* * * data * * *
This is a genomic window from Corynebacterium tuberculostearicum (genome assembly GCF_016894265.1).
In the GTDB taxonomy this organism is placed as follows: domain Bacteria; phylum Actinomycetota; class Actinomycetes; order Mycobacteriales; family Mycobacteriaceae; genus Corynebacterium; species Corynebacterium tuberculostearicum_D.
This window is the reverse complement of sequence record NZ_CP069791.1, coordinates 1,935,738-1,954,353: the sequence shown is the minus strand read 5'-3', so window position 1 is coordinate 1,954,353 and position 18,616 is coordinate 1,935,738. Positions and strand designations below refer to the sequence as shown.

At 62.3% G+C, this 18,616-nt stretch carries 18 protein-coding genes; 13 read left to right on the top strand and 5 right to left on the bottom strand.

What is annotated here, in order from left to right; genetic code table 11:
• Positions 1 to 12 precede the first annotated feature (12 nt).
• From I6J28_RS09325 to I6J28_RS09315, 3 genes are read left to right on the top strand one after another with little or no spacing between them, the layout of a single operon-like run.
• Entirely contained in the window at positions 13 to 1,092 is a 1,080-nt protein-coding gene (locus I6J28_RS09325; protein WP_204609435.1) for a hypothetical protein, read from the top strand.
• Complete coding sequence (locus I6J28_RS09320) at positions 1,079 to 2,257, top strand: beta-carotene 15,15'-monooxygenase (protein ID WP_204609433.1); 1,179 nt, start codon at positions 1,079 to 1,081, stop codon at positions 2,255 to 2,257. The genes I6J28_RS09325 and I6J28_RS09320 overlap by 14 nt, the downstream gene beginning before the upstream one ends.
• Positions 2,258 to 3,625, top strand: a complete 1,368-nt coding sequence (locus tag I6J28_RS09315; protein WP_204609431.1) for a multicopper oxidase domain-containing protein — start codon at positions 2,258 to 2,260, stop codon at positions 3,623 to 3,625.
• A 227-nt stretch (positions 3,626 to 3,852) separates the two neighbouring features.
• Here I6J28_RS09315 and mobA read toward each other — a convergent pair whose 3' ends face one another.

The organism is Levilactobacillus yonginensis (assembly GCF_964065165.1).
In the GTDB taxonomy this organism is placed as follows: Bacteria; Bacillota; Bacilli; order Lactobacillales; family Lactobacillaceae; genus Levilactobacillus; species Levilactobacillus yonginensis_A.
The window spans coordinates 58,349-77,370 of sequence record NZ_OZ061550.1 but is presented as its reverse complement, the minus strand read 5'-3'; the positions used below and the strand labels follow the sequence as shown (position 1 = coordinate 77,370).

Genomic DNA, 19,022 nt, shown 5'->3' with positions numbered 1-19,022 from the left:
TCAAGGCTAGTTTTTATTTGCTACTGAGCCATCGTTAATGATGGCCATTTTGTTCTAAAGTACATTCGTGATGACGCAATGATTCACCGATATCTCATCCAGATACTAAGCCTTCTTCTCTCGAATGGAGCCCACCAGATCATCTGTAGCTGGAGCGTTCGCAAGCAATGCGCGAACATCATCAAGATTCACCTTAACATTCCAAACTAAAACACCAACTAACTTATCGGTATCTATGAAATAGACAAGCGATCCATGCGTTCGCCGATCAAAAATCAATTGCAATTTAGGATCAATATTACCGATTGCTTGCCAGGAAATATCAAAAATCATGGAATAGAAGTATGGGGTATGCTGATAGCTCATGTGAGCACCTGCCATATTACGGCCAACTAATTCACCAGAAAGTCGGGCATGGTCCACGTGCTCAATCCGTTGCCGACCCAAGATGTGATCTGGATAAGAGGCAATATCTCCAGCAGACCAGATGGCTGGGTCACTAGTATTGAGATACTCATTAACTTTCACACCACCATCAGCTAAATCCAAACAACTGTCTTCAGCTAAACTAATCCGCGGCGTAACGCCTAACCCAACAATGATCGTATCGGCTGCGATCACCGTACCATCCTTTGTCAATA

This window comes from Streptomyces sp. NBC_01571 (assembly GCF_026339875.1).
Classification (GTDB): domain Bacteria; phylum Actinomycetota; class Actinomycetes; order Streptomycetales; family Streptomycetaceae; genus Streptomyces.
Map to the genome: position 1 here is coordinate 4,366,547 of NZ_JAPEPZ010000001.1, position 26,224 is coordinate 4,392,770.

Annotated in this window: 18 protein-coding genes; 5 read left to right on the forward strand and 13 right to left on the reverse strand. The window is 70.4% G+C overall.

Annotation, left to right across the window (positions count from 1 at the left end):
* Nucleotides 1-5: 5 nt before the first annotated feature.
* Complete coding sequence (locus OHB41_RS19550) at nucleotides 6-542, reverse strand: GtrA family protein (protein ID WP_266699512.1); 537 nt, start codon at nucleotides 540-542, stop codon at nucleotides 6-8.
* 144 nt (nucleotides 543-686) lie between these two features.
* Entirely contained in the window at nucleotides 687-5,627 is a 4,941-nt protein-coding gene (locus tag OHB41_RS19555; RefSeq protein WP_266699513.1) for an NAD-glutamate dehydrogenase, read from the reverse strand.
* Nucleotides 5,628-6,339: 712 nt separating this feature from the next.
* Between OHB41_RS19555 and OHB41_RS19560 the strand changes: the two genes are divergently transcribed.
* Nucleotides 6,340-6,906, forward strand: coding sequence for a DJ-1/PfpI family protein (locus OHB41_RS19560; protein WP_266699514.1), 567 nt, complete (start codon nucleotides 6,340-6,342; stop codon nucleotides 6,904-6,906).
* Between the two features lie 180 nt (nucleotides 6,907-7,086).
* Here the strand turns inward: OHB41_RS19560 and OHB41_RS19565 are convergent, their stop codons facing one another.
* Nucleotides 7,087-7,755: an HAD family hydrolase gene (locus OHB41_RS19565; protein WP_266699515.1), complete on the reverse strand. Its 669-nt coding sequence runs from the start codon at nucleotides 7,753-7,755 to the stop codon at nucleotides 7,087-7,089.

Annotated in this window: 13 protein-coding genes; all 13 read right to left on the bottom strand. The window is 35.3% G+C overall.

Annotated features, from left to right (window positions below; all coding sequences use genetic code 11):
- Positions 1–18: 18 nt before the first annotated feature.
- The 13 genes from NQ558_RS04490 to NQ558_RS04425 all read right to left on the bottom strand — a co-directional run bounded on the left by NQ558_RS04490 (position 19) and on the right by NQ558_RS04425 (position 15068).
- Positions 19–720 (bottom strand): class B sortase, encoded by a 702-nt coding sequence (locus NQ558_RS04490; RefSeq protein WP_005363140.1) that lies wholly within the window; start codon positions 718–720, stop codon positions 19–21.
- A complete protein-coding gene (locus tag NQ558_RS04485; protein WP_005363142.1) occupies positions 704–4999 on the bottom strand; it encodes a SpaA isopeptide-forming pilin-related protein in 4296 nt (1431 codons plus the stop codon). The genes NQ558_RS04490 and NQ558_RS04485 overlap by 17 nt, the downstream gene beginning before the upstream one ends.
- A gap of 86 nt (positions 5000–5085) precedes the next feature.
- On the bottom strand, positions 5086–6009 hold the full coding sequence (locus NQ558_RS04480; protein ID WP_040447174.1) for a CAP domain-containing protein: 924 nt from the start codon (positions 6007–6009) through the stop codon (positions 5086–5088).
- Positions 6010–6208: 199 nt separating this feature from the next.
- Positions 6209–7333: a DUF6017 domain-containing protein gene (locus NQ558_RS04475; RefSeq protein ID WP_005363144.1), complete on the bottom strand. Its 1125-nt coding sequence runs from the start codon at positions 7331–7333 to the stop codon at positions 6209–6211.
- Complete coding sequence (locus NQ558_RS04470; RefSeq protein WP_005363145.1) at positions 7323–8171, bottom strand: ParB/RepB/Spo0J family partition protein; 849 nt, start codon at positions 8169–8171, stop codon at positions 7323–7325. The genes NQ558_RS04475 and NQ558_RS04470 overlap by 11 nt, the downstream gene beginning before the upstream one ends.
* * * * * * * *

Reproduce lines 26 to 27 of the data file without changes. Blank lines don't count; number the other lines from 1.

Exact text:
* Entirely contained in the window at nucleotides 687-5,627 is a 4,941-nt protein-coding gene (locus tag OHB41_RS19555; RefSeq protein WP_266699513.1) for an NAD-glutamate dehydrogenase, read from the reverse strand.
* Nucleotides 5,628-6,339: 712 nt separating this feature from the next.